The Weather Channel now tracks the number of record highs vs. record lows, and you can pull up almost any month and the number of record highs outpaces the number of record lows. During the week of March 15, 2008, for instance, 185 record highs were tied or set, but only 28 record lows were tied or set. Arnold Schwarzenegger summed it up this way. “If 98 doctors say my son is ill and needs medication, and two say ‘No, he doesn’t, he is fine,’ I will go with the ninety-eight.”

Friedman also points out that Saudi Arabia’s oil income is expected to reach $200B in 2008, and 15 of the Sept. 11 terrorist were of Saudi decent. In 1978 there were 3000 madrassas in Pakistan, and today there are over 30,000. Much of the funding of these religious schools originates from oil-rich Saudi Arabian backers who tend to promote fundamentalist Islam, often sympathetic with terrorism. The point being that there is a strong correlation between America’s heavy reliance on fossil fuels and the funding of terrorism.

Friedman also references Greg Mortenson’s same observations in “Three Cups of Tea.” In December 2000, a Saudi publication reported that Al Haramain Foundation had built 1,100 mosques, schools and Islamic centers in Pakistan and other Muslim countries, but was also accused by the 9/11 commission of funding the Taliban and Al Qaeda. Our excessive spend on petrodollars has provided great wealth to the Gulf States, particularly Saudi Arabia, whose hegemony has increased dramatically in the Middle East as a result. These dollars, in turn, can provide for the spread of a much more conservative, fundamentalist interpretation of Islam, promoting intolerance of Western views, and often relegating women to diminished roles in society.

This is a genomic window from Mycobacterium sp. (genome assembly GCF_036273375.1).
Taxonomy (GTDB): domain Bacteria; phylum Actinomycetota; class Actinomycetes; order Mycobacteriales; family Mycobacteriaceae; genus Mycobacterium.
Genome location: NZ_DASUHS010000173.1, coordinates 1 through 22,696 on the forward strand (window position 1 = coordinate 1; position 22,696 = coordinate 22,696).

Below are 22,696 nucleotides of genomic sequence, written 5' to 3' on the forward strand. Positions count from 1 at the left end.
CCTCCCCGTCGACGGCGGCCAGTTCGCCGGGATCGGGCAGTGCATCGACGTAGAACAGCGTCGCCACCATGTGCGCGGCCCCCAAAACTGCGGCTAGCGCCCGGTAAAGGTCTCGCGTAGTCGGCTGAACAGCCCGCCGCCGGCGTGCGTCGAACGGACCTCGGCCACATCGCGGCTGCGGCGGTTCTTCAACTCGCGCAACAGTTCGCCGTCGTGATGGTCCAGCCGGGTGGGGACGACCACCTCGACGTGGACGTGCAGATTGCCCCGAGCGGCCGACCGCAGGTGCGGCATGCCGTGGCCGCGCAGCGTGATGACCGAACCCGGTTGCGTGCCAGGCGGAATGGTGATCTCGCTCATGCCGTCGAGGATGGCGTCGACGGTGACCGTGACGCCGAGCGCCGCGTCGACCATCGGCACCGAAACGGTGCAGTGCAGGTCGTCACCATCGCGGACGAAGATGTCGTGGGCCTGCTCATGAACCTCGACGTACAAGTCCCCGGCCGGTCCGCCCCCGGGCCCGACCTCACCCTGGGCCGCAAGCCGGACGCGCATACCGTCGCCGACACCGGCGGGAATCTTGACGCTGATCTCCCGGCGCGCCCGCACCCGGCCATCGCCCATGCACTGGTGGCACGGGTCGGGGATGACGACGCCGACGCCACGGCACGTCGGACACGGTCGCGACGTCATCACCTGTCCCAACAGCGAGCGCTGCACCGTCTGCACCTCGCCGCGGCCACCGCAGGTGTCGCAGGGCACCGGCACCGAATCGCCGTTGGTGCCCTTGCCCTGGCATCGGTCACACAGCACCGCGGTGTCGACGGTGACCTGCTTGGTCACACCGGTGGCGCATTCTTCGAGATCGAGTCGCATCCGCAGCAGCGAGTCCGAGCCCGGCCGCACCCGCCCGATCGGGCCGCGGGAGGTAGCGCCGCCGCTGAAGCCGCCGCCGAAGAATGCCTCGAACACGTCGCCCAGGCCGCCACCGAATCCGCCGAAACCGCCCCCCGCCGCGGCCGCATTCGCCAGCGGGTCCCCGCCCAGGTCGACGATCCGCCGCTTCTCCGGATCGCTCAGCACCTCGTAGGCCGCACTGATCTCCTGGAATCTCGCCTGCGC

Additionally, Friedman notes as a State’s reliance on oil exports increases, the less democratic the state becomes. The Arabian Peninsula is a perfect example, but so are countries such as Venezuela. Friedman references Michael Ross, a political scientist at UCLA, who argues that oil rich governments tend to use the oil revenues to relieve social pressures that might otherwise lead to greater accountability from representation. Oil backed regimes don’t have to tax their people for revenue, so these leaders are less accountable to the people vs the American Revolution, sparked by the motto “No taxation without representation.”

Ross also writes that women in the Middle East are underrepresented in the workforce and in government because of oil – not Islam. “When fewer women work outside the home, they are less likely to exchange information and overcome collective action problems; less likely to mobilize politically and lobby for expanded rights.” Ross shows that oil states typically have strong patriarchal cultures, and keep women subordinate in society.

These same interdependent relationships are seen in a nature as well. The American Naturalist and founder of the Sierra Club, John Muir is quoted in the book “when we try to pick out anything by itself, we find it hitched to everything else in the Universe.” An article in the Aug 5, 2007 NY Times examined the disappearance of Aspen trees in Yellowstone National Park, and their amazing rebound when wolves were re-introduced to the park. The Elk had devastated the Aspen tree population, but when the wolves came back, they kept the Elk population in check, allowing the Aspen trees to rebound.